Flying for Good: 5 Philanthropic Uses for Private Flight
When you think of a private jet, you might think of the rich and famous heading off to an island vacation, or corporate executives jet-setting from one big deal to the next.
But private jets offer far more than just convenience and privacy.
Did you know private jets are often used by philanthropic missions? And even more than you might think — 25% of chartered private flights are for charitable purposes.
Private planes provide a lot of value to philanthropic organizations, from the streamlined boarding process to the level of access they provide to places that a major airline can’t fly to.
Here are 5 charitable causes that use private jets, and the organizations that count on them to achieve their philanthropic missions.
When someone has a critical illness that needs to be treated immediately, private planes can deliver them quickly to clinics and hospitals for treatment.
Private jets are also used to deliver healthcare to people in need in isolated and underserved areas.
Angel Flight: Based in Oklahoma, Angel Flight delivers patients in-need of critical care from all over the Midwest to hospitals for emergency treatment. This includes surgery, organ transplants, chemotherapy and dialysis.
Corporate Angel Network: Dedicated to helping cancer patients, Corporate Angel Network pairs empty seats on private planes with those in need of treatment, at no cost to the patient.
Flying Doctors of Mercy: Established in 1934, this organization delivers medical and dental care to hard-to-reach areas in Mexico. Private flights send podiatrists, physicians, surgeons, audiologists and more to serve those in need.
Flying Samaritans: This nonprofit organization offers free medical services in Mexico. Private planes deliver doctors, nurses, translators and supplies to the clinics.
Lifeline Pilots: Lifeline Pilots serves much of America’s heartland, providing free flights for medical treatments to people in critical need.
Disaster Aid Duties
When disaster strikes an isolated community with limited access for large airplanes, smaller private jets can be the solution.
Private planes can land in small airstrips that larger commercial planes can’t access. That means boots can be on the ground even quicker to provide relief to those in need.
Aerobridge: Aerobridge coordinates donated flights to provide emergency response and supplies to help people in 7 underdeveloped countries. They delivered thousands of doctors to Haiti after the earthquake there in 2010.
Wings of Hope: This nonprofit delivers humanitarian services to countries all over the world, specifically those struck by disaster.
From Ecuador to Zambia, Wings of Hope has helped deliver food security, education, medical services and economic opportunities to people in need since 1962.
Private flights are used to track wildlife, collect data, and photograph natural environments for conservation efforts.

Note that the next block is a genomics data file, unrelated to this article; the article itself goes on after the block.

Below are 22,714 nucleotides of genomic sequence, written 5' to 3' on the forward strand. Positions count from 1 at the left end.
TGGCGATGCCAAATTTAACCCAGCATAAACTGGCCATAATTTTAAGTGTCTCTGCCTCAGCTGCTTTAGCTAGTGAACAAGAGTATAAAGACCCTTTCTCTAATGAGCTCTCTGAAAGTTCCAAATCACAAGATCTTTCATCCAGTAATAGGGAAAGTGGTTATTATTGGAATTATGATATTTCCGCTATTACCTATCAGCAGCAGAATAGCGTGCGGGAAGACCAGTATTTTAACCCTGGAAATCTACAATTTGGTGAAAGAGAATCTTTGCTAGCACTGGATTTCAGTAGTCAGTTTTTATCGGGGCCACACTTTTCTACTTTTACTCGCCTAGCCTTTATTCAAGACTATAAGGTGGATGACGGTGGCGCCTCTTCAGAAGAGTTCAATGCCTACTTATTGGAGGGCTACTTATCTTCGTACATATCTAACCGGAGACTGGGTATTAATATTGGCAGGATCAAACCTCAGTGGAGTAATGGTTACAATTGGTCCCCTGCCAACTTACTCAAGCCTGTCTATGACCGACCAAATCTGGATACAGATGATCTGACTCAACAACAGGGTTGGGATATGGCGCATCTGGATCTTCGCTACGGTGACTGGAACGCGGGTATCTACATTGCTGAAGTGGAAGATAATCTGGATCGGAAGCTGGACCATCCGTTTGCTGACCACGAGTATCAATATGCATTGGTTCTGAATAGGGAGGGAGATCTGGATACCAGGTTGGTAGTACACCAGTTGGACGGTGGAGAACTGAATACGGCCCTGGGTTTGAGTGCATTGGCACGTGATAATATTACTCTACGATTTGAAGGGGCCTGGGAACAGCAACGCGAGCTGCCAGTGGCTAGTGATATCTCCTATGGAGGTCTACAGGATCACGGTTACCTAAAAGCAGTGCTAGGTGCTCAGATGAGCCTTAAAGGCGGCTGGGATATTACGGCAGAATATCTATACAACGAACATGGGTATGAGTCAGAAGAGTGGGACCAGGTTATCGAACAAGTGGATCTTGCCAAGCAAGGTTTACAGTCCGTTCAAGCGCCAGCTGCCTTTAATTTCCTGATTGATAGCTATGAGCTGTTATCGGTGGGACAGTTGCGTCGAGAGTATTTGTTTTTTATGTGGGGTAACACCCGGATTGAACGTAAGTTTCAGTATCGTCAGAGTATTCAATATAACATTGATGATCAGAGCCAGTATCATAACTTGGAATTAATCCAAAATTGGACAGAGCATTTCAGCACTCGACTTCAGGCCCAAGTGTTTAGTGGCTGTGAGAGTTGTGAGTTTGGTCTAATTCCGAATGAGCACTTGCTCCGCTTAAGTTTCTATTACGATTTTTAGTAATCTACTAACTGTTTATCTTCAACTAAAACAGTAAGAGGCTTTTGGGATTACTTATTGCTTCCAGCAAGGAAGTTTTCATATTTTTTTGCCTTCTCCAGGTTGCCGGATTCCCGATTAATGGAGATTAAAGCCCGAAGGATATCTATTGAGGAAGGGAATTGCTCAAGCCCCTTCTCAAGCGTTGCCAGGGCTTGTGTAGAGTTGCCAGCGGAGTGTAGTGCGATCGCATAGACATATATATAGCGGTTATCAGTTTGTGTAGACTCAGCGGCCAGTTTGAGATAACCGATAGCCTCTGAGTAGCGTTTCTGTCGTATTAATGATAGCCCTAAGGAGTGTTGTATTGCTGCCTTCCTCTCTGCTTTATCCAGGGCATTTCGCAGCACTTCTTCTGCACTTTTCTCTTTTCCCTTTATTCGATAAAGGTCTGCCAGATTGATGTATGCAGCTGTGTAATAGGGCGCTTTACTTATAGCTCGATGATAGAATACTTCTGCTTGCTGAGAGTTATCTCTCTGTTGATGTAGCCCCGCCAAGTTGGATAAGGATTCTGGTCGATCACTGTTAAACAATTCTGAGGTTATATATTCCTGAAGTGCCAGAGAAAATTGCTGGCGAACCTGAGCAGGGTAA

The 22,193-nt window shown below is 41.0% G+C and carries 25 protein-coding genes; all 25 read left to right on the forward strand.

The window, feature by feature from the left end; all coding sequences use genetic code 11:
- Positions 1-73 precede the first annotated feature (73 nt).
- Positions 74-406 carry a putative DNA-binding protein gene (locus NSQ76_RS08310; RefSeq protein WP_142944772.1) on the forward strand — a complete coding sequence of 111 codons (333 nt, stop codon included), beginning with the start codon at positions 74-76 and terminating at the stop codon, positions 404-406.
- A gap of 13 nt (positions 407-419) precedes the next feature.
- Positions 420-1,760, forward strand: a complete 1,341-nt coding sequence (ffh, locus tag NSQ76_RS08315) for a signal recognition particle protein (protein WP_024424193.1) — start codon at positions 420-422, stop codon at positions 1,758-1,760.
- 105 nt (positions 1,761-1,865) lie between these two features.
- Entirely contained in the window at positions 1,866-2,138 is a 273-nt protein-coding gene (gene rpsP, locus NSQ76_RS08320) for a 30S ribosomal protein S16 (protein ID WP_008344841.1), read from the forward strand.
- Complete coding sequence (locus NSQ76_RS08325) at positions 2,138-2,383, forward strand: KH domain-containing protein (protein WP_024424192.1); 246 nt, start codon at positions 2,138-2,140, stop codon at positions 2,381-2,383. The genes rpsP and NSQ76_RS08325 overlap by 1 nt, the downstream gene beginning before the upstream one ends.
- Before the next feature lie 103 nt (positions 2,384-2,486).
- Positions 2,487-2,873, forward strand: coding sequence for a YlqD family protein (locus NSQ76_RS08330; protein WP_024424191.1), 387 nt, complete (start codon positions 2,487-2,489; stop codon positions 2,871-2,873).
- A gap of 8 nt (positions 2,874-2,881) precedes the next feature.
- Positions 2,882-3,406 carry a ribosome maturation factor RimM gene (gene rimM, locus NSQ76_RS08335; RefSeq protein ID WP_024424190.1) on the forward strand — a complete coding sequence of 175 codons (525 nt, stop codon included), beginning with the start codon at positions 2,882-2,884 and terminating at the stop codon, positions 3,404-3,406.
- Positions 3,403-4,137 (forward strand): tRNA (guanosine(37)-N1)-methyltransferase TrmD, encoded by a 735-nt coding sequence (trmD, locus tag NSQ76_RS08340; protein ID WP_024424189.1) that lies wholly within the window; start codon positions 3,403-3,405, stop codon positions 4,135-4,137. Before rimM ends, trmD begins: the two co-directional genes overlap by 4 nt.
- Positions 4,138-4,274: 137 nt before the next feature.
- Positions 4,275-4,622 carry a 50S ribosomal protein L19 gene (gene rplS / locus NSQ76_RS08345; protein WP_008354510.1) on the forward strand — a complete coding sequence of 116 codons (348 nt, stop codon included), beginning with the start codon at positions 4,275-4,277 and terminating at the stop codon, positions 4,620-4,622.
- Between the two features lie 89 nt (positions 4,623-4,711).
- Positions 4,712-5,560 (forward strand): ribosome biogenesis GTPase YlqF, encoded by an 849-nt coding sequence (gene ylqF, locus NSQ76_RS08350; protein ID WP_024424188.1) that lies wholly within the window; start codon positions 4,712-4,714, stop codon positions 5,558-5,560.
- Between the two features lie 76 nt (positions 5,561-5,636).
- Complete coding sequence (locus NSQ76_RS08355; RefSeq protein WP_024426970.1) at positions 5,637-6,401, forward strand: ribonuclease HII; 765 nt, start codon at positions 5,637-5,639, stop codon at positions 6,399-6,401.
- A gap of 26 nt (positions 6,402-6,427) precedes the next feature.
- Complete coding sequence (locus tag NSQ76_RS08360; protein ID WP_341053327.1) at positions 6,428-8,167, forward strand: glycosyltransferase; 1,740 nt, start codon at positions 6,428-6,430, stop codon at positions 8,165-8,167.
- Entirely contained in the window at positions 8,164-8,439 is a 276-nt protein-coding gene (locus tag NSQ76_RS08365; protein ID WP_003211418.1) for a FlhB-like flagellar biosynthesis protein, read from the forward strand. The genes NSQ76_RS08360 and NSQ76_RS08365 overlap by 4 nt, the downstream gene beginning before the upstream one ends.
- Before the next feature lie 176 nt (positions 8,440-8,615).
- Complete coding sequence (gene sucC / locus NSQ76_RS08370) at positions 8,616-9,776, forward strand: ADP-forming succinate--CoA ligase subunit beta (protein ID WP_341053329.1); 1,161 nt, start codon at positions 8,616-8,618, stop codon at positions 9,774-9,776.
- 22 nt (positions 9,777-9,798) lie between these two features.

Lighthawk: By mobilizing volunteer pilots in coordination with photographers and scientists, Lighthawk works toward conservation efforts with the valuable perspective that can only be afforded by flight.
Southwings: Southwings has supported environmental causes in the southeast U.S. sine 1996.
The organization taps into a network of volunteer pilots to educate policy makers, the media and others about the need to protect natural habitats. They also use private flights to collect scientific data on ecosystems throughout the southeast.
Quality of Life Quests
Private planes are used by organizations that work to improve the quality of life for people all over the world.
From spreading the joy of flight to the disabled to delivering water treatment systems to third-world countries, private jets make it easier for organizations to reach even the most remote corners of the globe.
Challenge Air: Helping children with special needs since 1993, Challenge Air inspires them by giving them the gift of experiencing flight. The organization also works to change public perception of such children, providing opportunities for community engagement.
Veterans Airlift: This organization focuses on helping combat-wounded veterans and their families, specifically those who’ve served since 9/11.
They call on private aircraft owners and pilots to provide transportation for both medical and compassionate needs, whether that be reconnecting wounded veterans and their families or delivering critical medical care.
There are some organizations that work to be the bridge between non-profits and access to private flight for humanitarian purposes.
Air Care Alliance: This organization specifically promotes and represents public benefit flying by advocating on behalf of charities and non-profits.
One of their big success stories is when they supported flights to take the media and lawmakers on a flight to survey public land that was under consideration to be opened to mining.
The perspective from the air revealed the value of the land, and the mining project was shut down.
This is just a small handful of the huge number of organizations who count on private jets to achieve their philanthropic missions. And meeting needs of people around the world is just one of the many specialty uses of private flight.